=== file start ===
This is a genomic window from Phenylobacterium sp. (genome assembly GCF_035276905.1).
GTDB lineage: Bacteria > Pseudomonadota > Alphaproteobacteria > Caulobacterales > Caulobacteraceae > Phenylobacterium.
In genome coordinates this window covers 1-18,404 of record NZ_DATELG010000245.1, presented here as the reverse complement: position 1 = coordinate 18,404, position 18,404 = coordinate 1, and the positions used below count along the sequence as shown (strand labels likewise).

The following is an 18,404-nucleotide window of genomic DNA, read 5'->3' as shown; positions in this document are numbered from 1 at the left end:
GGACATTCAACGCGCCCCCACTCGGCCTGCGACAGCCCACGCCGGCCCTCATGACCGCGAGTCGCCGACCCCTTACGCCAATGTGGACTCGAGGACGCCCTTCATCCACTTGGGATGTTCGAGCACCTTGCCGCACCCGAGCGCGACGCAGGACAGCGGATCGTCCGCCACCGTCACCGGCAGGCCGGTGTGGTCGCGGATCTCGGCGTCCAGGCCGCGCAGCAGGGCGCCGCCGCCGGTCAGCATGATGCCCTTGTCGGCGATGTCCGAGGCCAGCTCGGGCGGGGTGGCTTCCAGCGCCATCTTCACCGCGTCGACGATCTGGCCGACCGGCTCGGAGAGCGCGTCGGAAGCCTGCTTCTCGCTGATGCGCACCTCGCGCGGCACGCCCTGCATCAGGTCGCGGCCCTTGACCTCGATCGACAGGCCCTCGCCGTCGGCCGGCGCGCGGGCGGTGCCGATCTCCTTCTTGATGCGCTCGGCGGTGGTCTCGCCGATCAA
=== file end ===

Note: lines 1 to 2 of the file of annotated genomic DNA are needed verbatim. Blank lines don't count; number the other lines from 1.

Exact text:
This is a genomic window from Phenylobacterium sp. (genome assembly GCF_035276905.1).
GTDB lineage: Bacteria > Pseudomonadota > Alphaproteobacteria > Caulobacterales > Caulobacteraceae > Phenylobacterium.